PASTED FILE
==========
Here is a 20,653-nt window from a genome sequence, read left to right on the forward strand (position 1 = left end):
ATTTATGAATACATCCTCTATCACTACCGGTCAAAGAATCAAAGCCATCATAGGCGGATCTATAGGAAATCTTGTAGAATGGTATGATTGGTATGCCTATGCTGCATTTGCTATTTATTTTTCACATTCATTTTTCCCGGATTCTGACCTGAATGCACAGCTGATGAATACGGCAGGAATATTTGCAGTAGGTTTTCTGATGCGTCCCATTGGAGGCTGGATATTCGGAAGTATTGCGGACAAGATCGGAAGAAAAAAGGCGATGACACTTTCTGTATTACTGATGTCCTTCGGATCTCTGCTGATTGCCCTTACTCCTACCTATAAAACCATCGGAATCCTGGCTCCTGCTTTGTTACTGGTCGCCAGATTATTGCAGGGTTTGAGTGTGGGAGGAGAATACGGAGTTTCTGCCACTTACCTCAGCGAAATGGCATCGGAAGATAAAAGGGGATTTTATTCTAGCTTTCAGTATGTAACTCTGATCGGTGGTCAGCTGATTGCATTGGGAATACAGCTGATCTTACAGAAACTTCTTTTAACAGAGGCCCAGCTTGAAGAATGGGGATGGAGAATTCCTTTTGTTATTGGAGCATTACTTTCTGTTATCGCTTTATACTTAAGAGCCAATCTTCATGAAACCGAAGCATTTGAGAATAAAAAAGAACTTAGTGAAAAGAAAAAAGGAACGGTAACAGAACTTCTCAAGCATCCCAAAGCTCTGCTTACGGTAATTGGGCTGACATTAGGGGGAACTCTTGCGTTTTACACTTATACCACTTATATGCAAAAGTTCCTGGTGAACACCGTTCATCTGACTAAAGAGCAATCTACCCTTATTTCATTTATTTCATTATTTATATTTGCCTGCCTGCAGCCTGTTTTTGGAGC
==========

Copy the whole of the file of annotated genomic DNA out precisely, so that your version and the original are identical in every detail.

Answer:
Here is a 20,653-nt window from a genome sequence, read left to right on the forward strand (position 1 = left end):
ATTTATGAATACATCCTCTATCACTACCGGTCAAAGAATCAAAGCCATCATAGGCGGATCTATAGGAAATCTTGTAGAATGGTATGATTGGTATGCCTATGCTGCATTTGCTATTTATTTTTCACATTCATTTTTCCCGGATTCTGACCTGAATGCACAGCTGATGAATACGGCAGGAATATTTGCAGTAGGTTTTCTGATGCGTCCCATTGGAGGCTGGATATTCGGAAGTATTGCGGACAAGATCGGAAGAAAAAAGGCGATGACACTTTCTGTATTACTGATGTCCTTCGGATCTCTGCTGATTGCCCTTACTCCTACCTATAAAACCATCGGAATCCTGGCTCCTGCTTTGTTACTGGTCGCCAGATTATTGCAGGGTTTGAGTGTGGGAGGAGAATACGGAGTTTCTGCCACTTACCTCAGCGAAATGGCATCGGAAGATAAAAGGGGATTTTATTCTAGCTTTCAGTATGTAACTCTGATCGGTGGTCAGCTGATTGCATTGGGAATACAGCTGATCTTACAGAAACTTCTTTTAACAGAGGCCCAGCTTGAAGAATGGGGATGGAGAATTCCTTTTGTTATTGGAGCATTACTTTCTGTTATCGCTTTATACTTAAGAGCCAATCTTCATGAAACCGAAGCATTTGAGAATAAAAAAGAACTTAGTGAAAAGAAAAAAGGAACGGTAACAGAACTTCTCAAGCATCCCAAAGCTCTGCTTACGGTAATTGGGCTGACATTAGGGGGAACTCTTGCGTTTTACACTTATACCACTTATATGCAAAAGTTCCTGGTGAACACCGTTCATCTGACTAAAGAGCAATCTACCCTTATTTCATTTATTTCATTATTTATATTTGCCTGCCTGCAGCCTGTTTTTGGAGC